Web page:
Bathroom Worktops

Your Choices in Bathroom Worktops: A Comparison of Different Materials

A bathroom worktop is not just something that one installs on a whim – in fact, it requires a lot of thought and consideration before a good choice can be made. Like a kitchen worktop, the bathroom worktop will see a lot of work (and possibly abuse) over the years, will get moist and come into contact with various materials and liquids – and it needs to look good as well. Then there is the budget to think about, of course. And the colour and design. Choosing the right bathroom worktop is not as easy as it seems. So where do you start? How do you select the right one? Let’s start with what they’re made of. Here are your choices in bathroom worktops: a comparison of different materials.

Laminate worktops

Laminate countertops are affordable and arguably the most economical choice you can make. They come prefabricated and in a wide range of colours and designs. Another advantage is that they require a minimum amount of maintenance and are easy to clean. However, they’re not immune to scratches or chipping – and prolonged exposure to moisture may cause peeling.

Bathroom Worktops

Solid surface worktops

Solid surface countertops are usually constructed out of cultured marble, granite, or onyx and are available in pre-made vanity style tops. They’re non-porous and easy to maintain and clean. With different colours and designs, it’s easy to find one that fits in your bathroom for a seamless fit. They do scratch, however, and are vulnerable to abrasive substances.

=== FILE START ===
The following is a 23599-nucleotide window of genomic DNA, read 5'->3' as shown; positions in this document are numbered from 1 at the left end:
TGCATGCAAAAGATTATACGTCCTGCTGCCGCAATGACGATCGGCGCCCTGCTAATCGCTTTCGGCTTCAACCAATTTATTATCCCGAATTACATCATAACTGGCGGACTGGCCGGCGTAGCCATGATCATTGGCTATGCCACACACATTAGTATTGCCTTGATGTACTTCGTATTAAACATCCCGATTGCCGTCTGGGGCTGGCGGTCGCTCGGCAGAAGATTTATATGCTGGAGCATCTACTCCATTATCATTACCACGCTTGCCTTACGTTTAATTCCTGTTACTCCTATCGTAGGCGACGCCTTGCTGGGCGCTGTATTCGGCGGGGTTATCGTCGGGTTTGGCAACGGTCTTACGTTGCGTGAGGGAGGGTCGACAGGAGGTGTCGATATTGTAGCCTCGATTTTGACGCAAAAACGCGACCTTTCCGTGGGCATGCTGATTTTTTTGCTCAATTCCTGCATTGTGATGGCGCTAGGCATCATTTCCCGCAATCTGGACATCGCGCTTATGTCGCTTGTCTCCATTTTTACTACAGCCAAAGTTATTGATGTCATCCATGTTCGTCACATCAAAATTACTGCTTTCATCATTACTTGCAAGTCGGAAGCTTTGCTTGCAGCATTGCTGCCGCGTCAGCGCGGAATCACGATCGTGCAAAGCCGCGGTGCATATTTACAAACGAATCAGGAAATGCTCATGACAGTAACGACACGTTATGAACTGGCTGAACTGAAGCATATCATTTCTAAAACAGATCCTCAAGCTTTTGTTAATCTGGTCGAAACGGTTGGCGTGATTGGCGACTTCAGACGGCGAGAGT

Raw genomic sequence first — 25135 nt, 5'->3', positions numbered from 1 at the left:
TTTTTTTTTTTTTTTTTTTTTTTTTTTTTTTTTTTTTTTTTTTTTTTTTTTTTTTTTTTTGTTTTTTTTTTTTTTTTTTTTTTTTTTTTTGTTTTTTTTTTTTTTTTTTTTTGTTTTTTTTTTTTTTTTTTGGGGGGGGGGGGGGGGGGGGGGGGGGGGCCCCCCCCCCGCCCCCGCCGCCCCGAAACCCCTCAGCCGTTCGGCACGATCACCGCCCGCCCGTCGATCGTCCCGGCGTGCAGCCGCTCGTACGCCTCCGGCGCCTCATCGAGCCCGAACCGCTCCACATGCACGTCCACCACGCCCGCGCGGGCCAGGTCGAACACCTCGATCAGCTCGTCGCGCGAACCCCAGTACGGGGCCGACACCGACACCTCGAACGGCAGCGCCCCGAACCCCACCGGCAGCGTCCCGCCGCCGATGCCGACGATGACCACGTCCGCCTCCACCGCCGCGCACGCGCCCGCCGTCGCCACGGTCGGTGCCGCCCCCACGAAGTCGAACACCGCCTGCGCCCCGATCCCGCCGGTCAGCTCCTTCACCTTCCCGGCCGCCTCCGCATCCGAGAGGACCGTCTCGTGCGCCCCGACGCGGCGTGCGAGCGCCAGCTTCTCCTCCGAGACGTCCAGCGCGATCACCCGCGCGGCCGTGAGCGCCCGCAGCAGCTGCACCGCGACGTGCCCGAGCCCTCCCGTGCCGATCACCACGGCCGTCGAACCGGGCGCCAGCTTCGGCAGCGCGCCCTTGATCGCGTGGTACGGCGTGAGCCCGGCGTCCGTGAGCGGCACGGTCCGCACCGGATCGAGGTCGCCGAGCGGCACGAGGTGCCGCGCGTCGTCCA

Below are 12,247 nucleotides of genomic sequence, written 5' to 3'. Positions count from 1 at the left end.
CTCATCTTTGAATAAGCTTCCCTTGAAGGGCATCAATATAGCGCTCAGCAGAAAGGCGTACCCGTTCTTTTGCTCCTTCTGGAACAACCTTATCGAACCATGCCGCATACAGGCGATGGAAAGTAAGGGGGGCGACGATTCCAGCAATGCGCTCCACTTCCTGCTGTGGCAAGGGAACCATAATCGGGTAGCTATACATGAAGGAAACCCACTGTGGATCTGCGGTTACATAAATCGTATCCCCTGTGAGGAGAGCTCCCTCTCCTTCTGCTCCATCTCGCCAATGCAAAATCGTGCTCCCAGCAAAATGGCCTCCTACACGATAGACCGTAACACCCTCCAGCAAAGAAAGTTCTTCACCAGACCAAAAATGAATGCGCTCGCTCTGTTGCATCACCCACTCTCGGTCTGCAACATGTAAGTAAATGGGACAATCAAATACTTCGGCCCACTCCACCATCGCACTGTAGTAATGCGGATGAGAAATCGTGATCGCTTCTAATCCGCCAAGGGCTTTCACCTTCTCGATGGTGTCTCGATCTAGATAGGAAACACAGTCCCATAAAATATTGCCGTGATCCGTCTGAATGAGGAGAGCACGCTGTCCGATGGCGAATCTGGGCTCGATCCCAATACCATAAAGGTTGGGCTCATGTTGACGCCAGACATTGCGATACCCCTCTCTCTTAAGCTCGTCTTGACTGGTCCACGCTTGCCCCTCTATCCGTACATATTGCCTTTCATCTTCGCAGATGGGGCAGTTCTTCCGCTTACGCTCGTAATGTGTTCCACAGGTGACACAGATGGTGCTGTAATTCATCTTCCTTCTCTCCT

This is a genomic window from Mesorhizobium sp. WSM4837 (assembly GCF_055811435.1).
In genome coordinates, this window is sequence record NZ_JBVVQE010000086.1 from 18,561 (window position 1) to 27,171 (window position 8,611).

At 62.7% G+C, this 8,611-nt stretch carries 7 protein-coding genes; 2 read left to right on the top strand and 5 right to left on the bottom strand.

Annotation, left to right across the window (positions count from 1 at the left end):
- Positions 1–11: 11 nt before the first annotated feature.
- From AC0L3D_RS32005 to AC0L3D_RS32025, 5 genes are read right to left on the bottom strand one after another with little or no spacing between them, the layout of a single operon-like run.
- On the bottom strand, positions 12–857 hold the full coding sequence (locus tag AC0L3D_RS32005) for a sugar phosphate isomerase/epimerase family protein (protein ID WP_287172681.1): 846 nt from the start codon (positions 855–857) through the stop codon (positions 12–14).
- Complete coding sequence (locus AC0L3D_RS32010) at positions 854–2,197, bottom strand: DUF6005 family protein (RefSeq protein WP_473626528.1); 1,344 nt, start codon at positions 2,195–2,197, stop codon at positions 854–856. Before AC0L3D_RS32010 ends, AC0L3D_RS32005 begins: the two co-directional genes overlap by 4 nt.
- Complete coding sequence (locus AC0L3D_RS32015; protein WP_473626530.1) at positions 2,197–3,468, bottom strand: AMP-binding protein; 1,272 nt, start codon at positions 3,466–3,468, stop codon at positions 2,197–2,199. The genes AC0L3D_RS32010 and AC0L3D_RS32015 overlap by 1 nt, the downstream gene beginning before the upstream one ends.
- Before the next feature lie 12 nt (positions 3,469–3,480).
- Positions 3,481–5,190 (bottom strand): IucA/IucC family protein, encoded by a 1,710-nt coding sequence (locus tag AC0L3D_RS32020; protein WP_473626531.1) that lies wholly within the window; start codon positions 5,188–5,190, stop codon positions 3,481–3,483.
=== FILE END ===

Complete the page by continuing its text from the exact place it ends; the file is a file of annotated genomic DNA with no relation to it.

Natural stone worktops 

The natural beauty these stone worktops offer are very hard to replicate – in fact, each one is unique. They’re very durable and are stain- or scratch- resistant. Don’t use acidic substances for cleaning, though, and expect them to be available only in limited colours and designs. They’re also a bit more expensive than other alternatives.

Engineered stone worktops 

An engineered stone worktop is non-porous and often more durable than natural stone because they withstand abrasive products better. There are plenty of styles that mimic the design of natural stone worktops and are therefore a great alternative. They tend to be expensive, though, and care should still be taken when cleaning.

There are, of course, other choices out there. Concrete worktops, for example, are easier to create and can look wonderful, unique, and attractive. Recycled and composite worktops are hard and durable, and are often eco-friendly because they are made with recycled materials. You can choose to have tiled countertops, or perhaps glass suits your lifestyle better. And don’t forget wood or metal. Whatever material you choose, it should fit your lifestyle, your budget, and your sense of aesthetics. It pays to think about it carefully. It’s an investment, after all, as worktop specialists like http://www.jrstone.co always say.

Image attributed to winnond/FreeDigitalPhotos.net

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